Shortsighted

It’s commonly accepted that “techie” types exist in a constant state of enthusiasm for the future — incessantly seeking out the next cool technology. I disagree with that notion. I believe that most “techie” types actually exists in a sort of punctuated equilibrium. To be sure, that frenzy over the next new shiny tech gizmo certainly exists; but often it is separated by large stretches where the tech luminaries espouse a sort of short-sighted anti-innovation conservatism that would make Ned Ludd proud.

Take, for example, some of the responses to Google’s “Glass” project.

I want to state at the start that I’m not arguing that Glass is a great product; or that all the negative responses to it are invalid. Readers of this blog shouldn’t be surprised to read that I’m actually very skeptical of Glass as a product. While I’m keenly interested in wearable computing, the thought of Google being the company to take the lead in that area is terrifying. Jokes about Glass pumping advertising into users eye-holes are all too prophetic. That said, there has been a sadly disappointing trend in some of the negative responses to dismiss Google Glass — and Heads Up Display (HUD) style wearable computing in general — as variously “uncool”, “worthless”, “stupid”, and “harmful”.

I’m not going to link to or debate specific articles. What I want to discuss are some of the over-arching themes that I’ve seen. Specifically:

The “distraction” argument is one that I actually will concede is a real danger of HUD-based wearable computing. No one but a complete loon (or perhaps Sergey Brin) would argue that projecting graphics into a person’s visual field on an ongoing basis doesn’t create the potential for dangerous distraction. But really this is a matter of degree. Certainly obscured vision is dangerous; but so are many other things related to our current technological lifestyles: impaired hearing from wearing ear-buds, talking on a cell phone while driving/walking, looking at a cell-phone while driving/walking, the list goes on. Hell, I bet that primitive screw-heads looked at the first pocket-watch and said, “Holy shit, someone’s going to be looking at that and fall down a well!” As functioning humans we deal with distracting things on an ongoing basis. If the past is any indicator of the future people who wish to remain among the living will figure out how to use HUD-based computers without driving off a cliff.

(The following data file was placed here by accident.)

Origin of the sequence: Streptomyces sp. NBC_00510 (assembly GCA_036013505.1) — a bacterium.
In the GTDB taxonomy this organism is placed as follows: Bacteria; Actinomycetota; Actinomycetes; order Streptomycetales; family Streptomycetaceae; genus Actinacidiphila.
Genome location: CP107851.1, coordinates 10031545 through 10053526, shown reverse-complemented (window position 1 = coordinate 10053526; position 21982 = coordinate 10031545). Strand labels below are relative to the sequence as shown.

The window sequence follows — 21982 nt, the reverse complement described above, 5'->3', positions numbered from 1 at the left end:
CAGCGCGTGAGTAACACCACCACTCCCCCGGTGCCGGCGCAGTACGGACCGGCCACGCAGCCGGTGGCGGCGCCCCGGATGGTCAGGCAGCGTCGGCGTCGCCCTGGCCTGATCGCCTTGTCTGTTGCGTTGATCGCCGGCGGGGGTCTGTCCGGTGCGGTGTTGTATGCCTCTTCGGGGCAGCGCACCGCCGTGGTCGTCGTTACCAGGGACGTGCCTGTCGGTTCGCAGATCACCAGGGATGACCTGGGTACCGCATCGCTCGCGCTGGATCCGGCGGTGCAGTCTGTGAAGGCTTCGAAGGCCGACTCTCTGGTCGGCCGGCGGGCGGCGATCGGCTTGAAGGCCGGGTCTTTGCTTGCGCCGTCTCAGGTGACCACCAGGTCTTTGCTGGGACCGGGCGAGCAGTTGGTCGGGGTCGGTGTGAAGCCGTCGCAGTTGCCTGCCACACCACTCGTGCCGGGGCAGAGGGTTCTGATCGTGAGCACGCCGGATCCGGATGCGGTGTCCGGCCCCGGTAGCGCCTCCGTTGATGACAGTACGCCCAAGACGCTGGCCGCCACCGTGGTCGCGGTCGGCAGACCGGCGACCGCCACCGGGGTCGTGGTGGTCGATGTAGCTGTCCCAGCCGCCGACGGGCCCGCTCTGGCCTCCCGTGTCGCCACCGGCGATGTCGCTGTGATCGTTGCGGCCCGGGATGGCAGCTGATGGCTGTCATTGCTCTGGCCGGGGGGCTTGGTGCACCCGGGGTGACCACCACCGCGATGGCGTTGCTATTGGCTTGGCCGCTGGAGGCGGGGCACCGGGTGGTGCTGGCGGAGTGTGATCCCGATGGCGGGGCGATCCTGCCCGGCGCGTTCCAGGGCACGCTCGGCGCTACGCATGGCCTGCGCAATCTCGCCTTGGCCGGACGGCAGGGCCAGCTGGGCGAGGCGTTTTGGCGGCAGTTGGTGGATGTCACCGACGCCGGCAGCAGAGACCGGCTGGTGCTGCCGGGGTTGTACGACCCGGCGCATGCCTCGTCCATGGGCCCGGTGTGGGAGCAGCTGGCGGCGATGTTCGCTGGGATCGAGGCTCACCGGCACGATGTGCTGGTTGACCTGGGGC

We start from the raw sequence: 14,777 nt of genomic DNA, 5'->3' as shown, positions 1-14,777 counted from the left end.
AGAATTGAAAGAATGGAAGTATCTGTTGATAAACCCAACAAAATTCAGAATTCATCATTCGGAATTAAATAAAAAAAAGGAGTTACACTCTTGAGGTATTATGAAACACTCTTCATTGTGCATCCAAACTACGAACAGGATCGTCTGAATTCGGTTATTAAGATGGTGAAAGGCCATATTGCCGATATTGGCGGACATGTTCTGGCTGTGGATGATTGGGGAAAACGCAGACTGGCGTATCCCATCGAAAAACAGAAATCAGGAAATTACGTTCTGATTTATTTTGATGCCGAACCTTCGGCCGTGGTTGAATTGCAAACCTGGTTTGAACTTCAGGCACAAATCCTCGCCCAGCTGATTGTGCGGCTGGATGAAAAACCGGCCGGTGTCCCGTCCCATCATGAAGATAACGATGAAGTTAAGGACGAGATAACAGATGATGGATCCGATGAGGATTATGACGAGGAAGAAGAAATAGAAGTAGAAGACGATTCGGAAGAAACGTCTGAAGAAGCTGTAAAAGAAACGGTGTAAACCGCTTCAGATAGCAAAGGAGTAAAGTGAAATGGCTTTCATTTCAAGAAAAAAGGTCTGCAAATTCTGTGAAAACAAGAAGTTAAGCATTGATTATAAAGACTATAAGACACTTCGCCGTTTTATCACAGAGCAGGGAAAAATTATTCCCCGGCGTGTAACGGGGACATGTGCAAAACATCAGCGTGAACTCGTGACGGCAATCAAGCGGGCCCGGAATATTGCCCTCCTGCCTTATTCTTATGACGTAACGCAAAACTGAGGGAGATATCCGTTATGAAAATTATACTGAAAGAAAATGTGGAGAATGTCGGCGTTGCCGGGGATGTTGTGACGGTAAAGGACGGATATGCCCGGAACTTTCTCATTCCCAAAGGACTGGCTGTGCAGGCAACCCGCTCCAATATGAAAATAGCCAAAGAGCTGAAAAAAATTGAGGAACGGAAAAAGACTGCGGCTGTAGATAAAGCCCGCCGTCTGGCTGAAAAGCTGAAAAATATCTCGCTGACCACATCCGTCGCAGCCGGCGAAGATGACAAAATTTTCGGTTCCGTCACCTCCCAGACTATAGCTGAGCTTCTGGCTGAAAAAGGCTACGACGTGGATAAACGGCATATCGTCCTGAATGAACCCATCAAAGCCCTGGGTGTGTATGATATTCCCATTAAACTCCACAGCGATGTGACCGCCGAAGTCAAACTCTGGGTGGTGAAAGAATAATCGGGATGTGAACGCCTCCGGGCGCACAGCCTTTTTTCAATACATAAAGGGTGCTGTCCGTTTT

The “in the moment” argument and the “over sharing” argument are actually pretty similar. They usually go something like: “Hey nerd, why are you taking a video of that awesome rainbow when you could be enjoying it” and “Great, just what we need, more nerds sharing pictures of their breakfast”. As with the “distraction” argument, the simplest way to dismiss these arguments is to look as the present and past. We’ve all seen the social-media addict at some event spending more time tweeting about it than enjoying it. Or the inane parade of Instagram photos of people’s food. Not being engaged in one’s surroundings, or overly sharing are people problems —- not technological problems. In fact, HUD-based computing should actually allow people to be more engaged in their lives…even as they obsessively share them.

The “tech makes us dumb” argument is so old that I’m sure someone used it on Johannes Gutenberg. Every advance in access to information that I’ve experienced in my lifetime — widespread computer adoption, the proliferation of cable television, the Internet, smartphones — has been met by a contingent of people claiming that increased access to information will somehow turn our brains to a pasty sludge. This is rank nonsense. Increased access to information can only make us better as a society. Sure, some people are lazy shits who can’t think for themselves; but making them work harder for information won’t make them smarter — they’ll just stop looking.

The argument that Google Glass makes you look like a dork is simultaneously true and utterly dumb. Sure, Glass looks retarded now but so did the first Bluetooth headsets. The point is that society’s perceptions change. Yes, the first batch of nerds walking around in HUDs will be laughingstocks, but eventually HUDs will be seen as just another accessory.

I believe that there is a clear progression in computing. The overall path has been smaller, faster, more connected, and more ubiquitous1. I also believe that wearable computing, in particular HUD-based computing, is the next logical step in that progression. It’s somewhat sad to see writers who pride themselves on their technical savvy dismiss the concept out of hand — but it’s actually not that unexpected.


  1. Some of my thoughts on “ubiquitous” computing can be found here